Ask any pregnant woman who’s only a few weeks away from delivering, and she will most likely tell you that one of the biggest “wonder” in waiting is wondering when in the world the baby will get here so she’ll feel better.
This is especially true in my daughter’s case. She’s had an awful first pregnancy. She’s had morning/afternoon/evening sickness almost every day, and none of the anti-nausea medications have helped. She’s been hospitalized with dehydration twice and has had to have IV fluids at home off and on for months. She has heartburn every day, and there are only certain foods she can eat without being sick. Her back and hips are hurting so bad it’s hard to sit for any length of time, and hard to get a good night’s sleep.
Don’t get me wrong…she and her husband are very excited over their soon-to-be-born daughter. They’re wondering who she’ll look like (I’m betting on my daughter). If she’ll be born with hair, and if it’ll be curly. They’re wondering what it’ll be like to be parents, and be responsible for the life of someone else.
They’re nervous, too, especially our daughter, because she’s never had a baby before, and as much as her friends have been able to tell her about their experiences, it’s different for every mother, and she’s wondering what it will really be like.
And she’s wondering what it will be like to hold her own daughter in her arms for the very first time.
There’s wonder in every kind of waiting.
We wonder if we’ll get that new job we’ve interviewed for. Then we wonder how we’ll do when we actually start.
A young girl wonders if that first date with the guy who asked her out will be fun and lead to a relationship, or result in another miserable evening.
A nursing student wonders and worries if she’s studied enough to pass her final test so she can complete her dream.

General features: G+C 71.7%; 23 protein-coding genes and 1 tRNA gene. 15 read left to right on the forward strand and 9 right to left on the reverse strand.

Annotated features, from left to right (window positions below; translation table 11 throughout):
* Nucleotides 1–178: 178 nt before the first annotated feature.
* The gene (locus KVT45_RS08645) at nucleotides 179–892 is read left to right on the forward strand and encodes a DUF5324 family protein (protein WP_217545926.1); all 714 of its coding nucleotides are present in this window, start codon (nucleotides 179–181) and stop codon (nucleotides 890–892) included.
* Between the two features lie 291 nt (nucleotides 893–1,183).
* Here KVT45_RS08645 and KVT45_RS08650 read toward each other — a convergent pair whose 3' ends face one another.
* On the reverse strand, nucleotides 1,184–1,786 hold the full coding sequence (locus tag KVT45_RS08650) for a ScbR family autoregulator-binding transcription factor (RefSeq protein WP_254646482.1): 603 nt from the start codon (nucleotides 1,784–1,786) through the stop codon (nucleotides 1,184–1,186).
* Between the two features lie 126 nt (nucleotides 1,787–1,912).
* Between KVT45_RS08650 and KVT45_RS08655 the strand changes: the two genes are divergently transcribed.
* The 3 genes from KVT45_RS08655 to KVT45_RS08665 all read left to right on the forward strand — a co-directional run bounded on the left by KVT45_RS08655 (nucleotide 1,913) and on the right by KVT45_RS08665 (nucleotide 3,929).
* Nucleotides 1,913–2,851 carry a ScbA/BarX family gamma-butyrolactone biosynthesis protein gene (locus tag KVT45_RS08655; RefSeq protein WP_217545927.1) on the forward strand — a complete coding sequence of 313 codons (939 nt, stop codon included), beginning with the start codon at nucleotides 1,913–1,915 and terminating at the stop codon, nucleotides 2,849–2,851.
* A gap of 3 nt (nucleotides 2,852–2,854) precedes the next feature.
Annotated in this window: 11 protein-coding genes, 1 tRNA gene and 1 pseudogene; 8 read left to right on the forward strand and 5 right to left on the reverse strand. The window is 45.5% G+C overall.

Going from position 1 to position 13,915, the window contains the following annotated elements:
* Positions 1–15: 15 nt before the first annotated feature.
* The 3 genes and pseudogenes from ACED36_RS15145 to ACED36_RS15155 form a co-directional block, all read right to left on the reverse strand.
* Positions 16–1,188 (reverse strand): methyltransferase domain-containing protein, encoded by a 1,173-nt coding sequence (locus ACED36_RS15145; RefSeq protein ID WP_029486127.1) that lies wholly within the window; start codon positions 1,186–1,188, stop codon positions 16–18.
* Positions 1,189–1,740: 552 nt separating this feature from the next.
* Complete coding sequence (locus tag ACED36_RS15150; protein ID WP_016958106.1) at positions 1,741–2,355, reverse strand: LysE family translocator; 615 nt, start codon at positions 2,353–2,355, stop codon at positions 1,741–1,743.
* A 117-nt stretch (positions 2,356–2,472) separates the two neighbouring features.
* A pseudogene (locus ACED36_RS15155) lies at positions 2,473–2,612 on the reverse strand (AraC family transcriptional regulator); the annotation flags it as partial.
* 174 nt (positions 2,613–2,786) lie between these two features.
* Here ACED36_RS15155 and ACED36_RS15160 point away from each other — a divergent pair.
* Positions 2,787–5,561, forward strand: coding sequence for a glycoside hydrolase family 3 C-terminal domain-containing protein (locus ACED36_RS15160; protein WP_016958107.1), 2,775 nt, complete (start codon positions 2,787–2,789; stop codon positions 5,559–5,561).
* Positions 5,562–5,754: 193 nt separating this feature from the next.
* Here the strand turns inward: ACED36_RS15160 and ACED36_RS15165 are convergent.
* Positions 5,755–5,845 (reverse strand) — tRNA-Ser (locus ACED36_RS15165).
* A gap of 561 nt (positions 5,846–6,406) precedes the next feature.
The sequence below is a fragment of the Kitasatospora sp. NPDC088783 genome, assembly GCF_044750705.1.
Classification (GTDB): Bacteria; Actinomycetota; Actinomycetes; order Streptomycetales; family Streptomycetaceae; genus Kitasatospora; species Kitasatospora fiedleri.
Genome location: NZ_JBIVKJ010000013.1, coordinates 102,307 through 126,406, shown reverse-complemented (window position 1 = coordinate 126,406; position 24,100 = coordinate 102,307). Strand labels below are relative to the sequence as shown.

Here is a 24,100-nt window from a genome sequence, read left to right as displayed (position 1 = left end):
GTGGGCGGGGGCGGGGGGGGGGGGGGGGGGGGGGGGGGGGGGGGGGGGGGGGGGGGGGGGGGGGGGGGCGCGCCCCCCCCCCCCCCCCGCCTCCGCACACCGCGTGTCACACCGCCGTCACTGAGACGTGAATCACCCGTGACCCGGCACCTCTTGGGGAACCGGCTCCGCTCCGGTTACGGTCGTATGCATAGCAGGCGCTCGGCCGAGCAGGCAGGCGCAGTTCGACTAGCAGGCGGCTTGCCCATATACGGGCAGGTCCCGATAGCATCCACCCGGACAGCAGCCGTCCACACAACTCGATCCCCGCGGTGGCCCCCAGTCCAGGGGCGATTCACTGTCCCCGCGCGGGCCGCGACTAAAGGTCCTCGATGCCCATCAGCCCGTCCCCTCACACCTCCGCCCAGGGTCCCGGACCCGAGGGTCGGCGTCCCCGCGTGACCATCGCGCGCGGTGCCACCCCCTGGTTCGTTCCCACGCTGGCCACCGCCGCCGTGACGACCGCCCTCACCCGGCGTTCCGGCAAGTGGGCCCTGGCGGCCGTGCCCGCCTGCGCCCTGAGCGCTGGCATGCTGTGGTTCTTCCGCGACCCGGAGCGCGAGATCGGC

These are wonders. But it’s a wonder of anticipating whether or not something will happen. It’s curiosity. And too often our wonder stays in that definition, instead of the other definition of wonder.
Wonder is also a noun. It means awe. Amazement. A feeling of surprise at the beauty of something.
Children know the wonder of waiting. Yes, they’re impatient, and they don’t wait for things very well. But when something wonderful happens for them, when their waiting for a reward is over, and it’s finally given to them, the joy in their faces is without equal. You can literally see the amazement and awe…the wonder…on their faces.
Too often we adults merely just anticipate something happening rather than being amazed when it does. We easily lose the miracle, the joy, of the moment.
Anticipating the event happening, the waiting for something to happen, should make us excited about the new possibilities coming our way. And when the call comes, when the event takes place, when the dream is realized…we should be as excited and ALMOST as much in awe and amazement as our daughter and son-in-law will be when they hold their newborn daughter for the first time.
The sacrifice and pain are sometimes part of the waiting. But when that wait is over, and the rewards are received, you realize it’s all worth it.
What are you waiting for? Are you wondering when it will happen? Or are you waiting for your moment of wonder? And when it comes what will you do with it? Will you simply say “finally!” or like a child, will you be thankful and thrilled with the amazement of the moment?
Don’t be afraid to be like a child again, and take time to enjoy the wonder that comes from the waiting. Because you never know what’s around the corner.